LEWISBORO, N.Y. – A Lewisboro architect designed the extravagant beach home used in the Oscar-nominated film “Wolf of Wall Street” for a wild party scene.
Myron Goldfinger said he watched the near three-hour movie twice, and feels his house should be nominated for Best Supporting Actor at the Oscars, right along with Jonah Hill.
“It’s nice to know my house starred with Leonardo DeCaprio,” he told Daily Voice. “My house is there as a supporting actor. They should give the house a nomination.”
Goldfinger designed the 125-foot long home for an executive at Weight Watchers, and it was completed in 1981. The 40-year private practice architect said it has since been sold to several people and he doesn’t know the current owners. As a result, he found out the house was in the movie when he saw a commercial for it in late 2013.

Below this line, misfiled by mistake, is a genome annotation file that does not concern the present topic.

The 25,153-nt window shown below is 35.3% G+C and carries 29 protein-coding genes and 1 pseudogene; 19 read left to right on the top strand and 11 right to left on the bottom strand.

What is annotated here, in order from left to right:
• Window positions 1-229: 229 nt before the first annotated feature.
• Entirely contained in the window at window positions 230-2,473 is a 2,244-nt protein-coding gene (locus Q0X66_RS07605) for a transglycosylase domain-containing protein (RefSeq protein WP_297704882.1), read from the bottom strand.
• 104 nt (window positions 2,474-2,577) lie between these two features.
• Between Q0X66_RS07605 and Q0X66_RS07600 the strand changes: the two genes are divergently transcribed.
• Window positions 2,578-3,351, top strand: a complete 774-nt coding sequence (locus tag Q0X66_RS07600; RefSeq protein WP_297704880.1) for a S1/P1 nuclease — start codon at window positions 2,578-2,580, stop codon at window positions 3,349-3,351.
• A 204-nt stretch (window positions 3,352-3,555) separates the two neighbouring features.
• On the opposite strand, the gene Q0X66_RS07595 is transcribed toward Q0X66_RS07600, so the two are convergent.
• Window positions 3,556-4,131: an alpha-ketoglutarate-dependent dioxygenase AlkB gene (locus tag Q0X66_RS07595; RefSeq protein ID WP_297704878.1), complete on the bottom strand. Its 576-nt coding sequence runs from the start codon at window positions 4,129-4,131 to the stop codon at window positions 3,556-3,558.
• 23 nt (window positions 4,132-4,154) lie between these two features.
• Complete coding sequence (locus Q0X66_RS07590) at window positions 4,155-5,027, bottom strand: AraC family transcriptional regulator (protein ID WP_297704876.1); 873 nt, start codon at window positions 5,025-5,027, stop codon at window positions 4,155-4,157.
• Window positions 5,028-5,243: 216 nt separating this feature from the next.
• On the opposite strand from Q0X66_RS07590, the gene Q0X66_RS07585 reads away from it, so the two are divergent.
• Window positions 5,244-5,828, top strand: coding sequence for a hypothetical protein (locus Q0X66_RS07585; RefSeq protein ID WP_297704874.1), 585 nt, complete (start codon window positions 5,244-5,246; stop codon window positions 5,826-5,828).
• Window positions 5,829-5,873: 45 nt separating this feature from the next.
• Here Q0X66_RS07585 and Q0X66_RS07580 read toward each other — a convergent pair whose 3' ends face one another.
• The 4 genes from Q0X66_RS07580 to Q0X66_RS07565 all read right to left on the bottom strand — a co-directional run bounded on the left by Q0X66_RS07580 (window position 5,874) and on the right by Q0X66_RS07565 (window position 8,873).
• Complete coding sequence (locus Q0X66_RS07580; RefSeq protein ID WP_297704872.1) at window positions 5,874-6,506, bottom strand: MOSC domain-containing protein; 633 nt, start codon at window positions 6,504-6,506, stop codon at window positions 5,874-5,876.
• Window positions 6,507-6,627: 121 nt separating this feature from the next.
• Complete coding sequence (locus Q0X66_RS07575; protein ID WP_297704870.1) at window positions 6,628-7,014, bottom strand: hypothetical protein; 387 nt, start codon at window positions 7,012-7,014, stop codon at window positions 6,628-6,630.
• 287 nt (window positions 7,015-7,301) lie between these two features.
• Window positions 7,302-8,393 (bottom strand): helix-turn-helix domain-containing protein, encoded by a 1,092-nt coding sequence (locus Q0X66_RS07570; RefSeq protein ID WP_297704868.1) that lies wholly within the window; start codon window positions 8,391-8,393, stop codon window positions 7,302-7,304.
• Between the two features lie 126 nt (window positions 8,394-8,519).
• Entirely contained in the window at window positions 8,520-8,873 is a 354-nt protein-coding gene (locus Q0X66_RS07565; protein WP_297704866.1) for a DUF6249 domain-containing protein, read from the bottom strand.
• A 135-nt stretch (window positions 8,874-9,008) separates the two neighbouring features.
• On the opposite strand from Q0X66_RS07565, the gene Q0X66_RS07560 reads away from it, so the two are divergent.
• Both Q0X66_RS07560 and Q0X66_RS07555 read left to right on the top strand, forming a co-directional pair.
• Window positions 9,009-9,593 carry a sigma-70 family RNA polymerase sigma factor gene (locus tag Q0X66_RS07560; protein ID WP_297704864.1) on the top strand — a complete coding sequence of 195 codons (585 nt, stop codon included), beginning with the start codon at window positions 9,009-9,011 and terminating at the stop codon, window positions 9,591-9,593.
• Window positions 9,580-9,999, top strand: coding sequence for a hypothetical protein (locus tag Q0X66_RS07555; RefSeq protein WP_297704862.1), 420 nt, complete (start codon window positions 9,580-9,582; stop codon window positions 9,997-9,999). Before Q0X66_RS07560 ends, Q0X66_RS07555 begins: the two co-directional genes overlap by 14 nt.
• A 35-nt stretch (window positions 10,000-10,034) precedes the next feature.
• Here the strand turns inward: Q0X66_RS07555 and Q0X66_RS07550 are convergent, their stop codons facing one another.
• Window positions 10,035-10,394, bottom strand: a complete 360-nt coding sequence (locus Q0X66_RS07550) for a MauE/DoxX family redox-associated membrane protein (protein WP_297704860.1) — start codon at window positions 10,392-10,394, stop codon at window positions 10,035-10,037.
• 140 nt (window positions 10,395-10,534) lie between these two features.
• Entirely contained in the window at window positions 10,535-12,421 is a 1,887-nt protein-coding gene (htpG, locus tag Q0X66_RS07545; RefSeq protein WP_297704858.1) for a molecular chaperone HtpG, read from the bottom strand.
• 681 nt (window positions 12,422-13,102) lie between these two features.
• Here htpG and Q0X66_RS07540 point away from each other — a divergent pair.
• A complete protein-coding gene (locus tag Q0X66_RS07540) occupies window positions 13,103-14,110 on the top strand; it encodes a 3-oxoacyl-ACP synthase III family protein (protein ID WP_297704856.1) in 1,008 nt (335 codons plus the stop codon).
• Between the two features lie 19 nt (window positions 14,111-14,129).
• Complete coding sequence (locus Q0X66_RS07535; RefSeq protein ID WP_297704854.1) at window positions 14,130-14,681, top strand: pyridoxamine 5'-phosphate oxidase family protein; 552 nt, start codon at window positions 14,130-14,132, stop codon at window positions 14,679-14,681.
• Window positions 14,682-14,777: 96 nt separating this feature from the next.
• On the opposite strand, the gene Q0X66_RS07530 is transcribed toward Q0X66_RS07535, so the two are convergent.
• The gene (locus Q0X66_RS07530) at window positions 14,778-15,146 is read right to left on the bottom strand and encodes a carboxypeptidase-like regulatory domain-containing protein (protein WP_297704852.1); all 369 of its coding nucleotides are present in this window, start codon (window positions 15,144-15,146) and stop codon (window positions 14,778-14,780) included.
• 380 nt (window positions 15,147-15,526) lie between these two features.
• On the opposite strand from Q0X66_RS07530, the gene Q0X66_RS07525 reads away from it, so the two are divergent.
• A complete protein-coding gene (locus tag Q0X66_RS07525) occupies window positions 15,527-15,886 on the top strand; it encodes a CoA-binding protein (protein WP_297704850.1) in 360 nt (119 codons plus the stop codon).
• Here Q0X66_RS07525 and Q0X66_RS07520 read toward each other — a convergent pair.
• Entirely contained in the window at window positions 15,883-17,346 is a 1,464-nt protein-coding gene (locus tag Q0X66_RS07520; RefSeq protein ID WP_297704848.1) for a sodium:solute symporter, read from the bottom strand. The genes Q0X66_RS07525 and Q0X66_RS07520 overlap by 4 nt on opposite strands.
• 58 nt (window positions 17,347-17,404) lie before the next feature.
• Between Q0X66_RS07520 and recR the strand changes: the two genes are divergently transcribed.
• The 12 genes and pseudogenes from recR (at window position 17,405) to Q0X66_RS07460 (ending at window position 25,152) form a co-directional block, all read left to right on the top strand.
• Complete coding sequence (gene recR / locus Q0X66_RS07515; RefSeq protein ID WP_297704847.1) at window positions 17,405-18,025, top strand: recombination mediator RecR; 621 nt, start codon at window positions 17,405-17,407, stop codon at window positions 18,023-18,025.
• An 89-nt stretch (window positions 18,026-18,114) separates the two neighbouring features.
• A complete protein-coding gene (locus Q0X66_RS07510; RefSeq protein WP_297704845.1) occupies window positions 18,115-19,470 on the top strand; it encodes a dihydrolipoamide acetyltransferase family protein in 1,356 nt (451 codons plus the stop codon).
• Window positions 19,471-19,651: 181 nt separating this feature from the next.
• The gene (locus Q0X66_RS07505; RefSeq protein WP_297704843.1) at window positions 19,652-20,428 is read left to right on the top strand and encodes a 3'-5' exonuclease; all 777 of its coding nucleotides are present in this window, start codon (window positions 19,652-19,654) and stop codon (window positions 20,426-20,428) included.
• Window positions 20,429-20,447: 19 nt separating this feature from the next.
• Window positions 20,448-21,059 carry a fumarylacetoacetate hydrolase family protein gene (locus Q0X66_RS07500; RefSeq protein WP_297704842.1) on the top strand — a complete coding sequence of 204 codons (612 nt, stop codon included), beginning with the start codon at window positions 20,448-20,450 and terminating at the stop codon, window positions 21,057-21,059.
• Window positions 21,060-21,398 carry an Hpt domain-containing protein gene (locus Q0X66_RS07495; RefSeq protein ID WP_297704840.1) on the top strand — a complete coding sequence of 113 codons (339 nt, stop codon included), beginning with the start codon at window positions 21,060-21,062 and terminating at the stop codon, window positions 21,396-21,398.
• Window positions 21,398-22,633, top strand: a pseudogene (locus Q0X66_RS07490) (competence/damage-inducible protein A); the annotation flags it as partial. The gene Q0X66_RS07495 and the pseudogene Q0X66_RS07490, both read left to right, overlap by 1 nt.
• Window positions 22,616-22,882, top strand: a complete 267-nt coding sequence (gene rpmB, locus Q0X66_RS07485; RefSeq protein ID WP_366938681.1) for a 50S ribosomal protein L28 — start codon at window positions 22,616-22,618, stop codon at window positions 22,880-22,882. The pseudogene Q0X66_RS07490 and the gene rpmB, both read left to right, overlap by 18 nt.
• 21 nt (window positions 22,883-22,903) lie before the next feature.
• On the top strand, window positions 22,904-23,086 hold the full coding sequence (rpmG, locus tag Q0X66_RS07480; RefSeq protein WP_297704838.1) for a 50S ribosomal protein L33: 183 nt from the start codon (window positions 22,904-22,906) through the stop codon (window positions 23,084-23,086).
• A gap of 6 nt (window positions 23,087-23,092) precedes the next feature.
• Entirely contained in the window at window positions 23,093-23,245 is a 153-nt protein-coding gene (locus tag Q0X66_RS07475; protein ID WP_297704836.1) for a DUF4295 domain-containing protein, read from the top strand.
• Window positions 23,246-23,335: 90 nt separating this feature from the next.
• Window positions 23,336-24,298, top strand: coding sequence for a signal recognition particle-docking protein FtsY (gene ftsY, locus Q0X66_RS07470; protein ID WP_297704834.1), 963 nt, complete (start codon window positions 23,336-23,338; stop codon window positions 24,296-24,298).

“It’s like a rebirth. It’s one of my favorite buildings,” he said. “It was great to see it. Suddenly, after these years it comes to life again.”
Goldfinger, a Fellow of the American Institute of Architects, called the house his “most poetic work, a work of pure sculpture, the highest point in my thinking to date,” in a March 1982 interview for Architecture Digest.
"It is gratifying to see that this house, a breakthrough in my work, continues to be culturally significant," Goldfinger said.
This isn’t his first brush with celebrity, as the designer and partner of Covecastles, a resort in Anguilla in the Caribbean. Names like Robert DeNiro, Meryl Streep and Leonard Bernstein have rented villas, which were built along 1,000 feet of the white sand beaches. He said he believes Hillary Clinton decided to run for president in 2007 while walking along that beach during a stay at his resort.
Goldfinger has designed more than 500 structures, ranging from cooperatives and brownstones in Greenwich Village and Fifth Avenue in Manhattan, to private homes for wealthy businessmen, like Founder of BET, Bob Johnson.
In addition to numerous architectural awards, Goldfinger has published several books, including "Villages In The Sun," which is a study of Mediterranean community architecture.